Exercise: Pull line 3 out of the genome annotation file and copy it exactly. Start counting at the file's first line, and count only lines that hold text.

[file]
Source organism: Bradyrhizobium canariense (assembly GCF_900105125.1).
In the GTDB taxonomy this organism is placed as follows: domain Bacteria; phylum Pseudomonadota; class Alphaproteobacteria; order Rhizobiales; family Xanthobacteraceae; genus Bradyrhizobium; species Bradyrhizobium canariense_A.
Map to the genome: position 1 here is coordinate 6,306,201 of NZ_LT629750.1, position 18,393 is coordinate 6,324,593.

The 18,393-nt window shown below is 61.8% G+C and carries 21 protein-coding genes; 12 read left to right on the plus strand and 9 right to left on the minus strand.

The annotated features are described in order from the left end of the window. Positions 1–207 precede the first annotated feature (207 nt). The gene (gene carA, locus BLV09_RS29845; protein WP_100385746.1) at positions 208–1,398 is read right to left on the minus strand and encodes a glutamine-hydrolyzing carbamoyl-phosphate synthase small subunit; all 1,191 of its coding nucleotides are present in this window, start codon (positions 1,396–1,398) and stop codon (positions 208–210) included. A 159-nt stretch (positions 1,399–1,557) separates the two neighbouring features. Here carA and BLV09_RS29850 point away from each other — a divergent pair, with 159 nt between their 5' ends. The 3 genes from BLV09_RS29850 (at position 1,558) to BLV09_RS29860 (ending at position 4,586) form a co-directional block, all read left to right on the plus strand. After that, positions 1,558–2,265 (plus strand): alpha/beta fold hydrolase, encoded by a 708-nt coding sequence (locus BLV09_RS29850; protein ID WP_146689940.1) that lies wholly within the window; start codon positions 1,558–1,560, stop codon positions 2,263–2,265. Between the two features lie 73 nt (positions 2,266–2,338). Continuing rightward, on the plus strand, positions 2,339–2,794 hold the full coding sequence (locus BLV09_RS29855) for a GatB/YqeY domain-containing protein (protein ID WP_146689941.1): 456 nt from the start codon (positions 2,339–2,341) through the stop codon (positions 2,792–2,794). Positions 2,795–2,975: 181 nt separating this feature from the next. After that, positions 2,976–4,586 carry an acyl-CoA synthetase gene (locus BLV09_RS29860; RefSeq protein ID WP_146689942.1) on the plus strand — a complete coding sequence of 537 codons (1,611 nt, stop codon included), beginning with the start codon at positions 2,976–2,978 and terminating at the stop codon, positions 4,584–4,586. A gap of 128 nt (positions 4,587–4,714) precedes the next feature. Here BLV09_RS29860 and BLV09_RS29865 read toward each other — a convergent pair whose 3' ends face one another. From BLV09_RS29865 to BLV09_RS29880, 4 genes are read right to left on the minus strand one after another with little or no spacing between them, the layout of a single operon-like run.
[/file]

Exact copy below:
Map to the genome: position 1 here is coordinate 6,306,201 of NZ_LT629750.1, position 18,393 is coordinate 6,324,593.